Editor’s note to readers on Summit Daily series on skier death data
Today we’re rolling out a series on ski-related deaths in Colorado. The reporting is sourced largely from a database we’ve compiled of every ski-related death at a resort since the 2006-07 season. There are 137 names in all. Each person has dignity and deserves to be counted.
It was a tough and laborious project to put together, and it’s one that may not win us many friends in the ski industry. But it’s not an assignment we took lightly. We don’t have an axe to grind. We recognize that the ski industry is a vibrant and essential part of our state’s culture and economy — in Summit County especially. We know personally many of the good people who work at our area resorts.
It’s no secret that skier death and injury data are difficult to obtain. The ski industry is not required to make such information public — not by the U.S. Forest Service and not by any other government agency — and so they don’t.
Despite that systemic lack of transparency, we found another way to better understand the nature of ski fatalities in Colorado, but that too presented challenges of its own.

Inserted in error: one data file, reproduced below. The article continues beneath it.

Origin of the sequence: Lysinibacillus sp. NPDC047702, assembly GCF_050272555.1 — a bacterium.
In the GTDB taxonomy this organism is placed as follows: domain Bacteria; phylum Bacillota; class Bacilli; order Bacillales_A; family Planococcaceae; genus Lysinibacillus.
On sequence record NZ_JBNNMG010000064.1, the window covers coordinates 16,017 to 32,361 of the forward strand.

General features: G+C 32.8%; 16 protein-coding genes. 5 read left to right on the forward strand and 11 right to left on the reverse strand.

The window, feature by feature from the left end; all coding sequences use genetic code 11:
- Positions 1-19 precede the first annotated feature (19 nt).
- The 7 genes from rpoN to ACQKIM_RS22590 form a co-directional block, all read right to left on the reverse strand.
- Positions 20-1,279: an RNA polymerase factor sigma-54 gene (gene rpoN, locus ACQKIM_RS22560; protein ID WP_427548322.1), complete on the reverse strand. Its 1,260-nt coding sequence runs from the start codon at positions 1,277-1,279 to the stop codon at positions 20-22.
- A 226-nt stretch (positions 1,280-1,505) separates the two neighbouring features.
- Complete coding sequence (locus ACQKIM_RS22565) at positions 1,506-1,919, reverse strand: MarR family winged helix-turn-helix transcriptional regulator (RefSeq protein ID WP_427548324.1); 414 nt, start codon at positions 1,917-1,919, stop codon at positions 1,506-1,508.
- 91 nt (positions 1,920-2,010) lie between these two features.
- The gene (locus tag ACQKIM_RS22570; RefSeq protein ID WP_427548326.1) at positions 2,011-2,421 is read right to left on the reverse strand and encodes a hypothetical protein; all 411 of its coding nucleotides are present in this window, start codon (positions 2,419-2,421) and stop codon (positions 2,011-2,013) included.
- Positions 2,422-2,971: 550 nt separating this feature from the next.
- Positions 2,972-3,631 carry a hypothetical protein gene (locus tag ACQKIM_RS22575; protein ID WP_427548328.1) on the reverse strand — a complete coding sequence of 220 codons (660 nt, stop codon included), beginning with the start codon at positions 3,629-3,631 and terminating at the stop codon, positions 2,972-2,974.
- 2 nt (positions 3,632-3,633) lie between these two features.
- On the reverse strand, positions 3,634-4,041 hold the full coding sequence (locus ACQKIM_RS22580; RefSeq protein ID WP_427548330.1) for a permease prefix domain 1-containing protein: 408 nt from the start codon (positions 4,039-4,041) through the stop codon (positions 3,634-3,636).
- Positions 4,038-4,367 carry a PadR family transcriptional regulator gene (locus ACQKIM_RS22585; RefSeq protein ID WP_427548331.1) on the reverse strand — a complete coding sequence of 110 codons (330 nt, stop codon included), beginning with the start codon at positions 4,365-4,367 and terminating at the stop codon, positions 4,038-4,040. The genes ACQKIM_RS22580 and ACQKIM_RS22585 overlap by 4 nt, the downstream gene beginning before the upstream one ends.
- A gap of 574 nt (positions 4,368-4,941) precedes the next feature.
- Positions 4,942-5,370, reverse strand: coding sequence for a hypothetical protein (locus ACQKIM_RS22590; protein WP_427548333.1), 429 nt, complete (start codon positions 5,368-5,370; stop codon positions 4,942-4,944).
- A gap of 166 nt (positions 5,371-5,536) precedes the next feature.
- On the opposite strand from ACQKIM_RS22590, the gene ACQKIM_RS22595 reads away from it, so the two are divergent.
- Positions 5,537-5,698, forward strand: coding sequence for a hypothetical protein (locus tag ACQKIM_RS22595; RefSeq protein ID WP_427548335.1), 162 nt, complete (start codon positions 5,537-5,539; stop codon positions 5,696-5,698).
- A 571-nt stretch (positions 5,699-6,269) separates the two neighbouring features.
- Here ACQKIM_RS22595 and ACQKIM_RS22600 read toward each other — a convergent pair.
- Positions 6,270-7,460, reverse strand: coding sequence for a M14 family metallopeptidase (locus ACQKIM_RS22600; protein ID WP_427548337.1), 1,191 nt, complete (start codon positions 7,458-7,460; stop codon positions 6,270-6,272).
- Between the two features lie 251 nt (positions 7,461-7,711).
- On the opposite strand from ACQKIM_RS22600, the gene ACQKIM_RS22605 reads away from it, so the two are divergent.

Over the past three months, reporter Kevin Fixler has filed record request after record request to gather all public documents on ski fatalities in Colorado for the past decade. Coroners across the state initially denied access, used intimidation tactics and consulted county attorneys in an attempt to keep this information from public view. In the end, we managed to compile a comprehensive catalogue of each mother, father, son and daughter who has died in a ski accident during the past 10 years.
Heather Jarvis, the Summit Daily’s digital editor, has spent weeks plotting each person, complete with photos and brief biographies, on an interactive state map that we hope will make them more than just statistics. We also hope it can be used to assist Colorado skiers in making better, safer and more-informed decisions on where they ski. There’s a dearth of good data on these tragedies and we want to put an end to that.
Why call the series “Whiteout”? It first started with the concept of blackout. The word speaks to a concerted effort to obscure information from public view. Consider “Whiteout” to be the winterized version of that idea. It was an uphill struggle to obtain this information, but we believe it was worth it. It is the goal of this series to bring greater clarity and visibility to a subject that affects all of us.
Ben Trollinger is the editor of the Summit Daily News. Email him at email@example.com.
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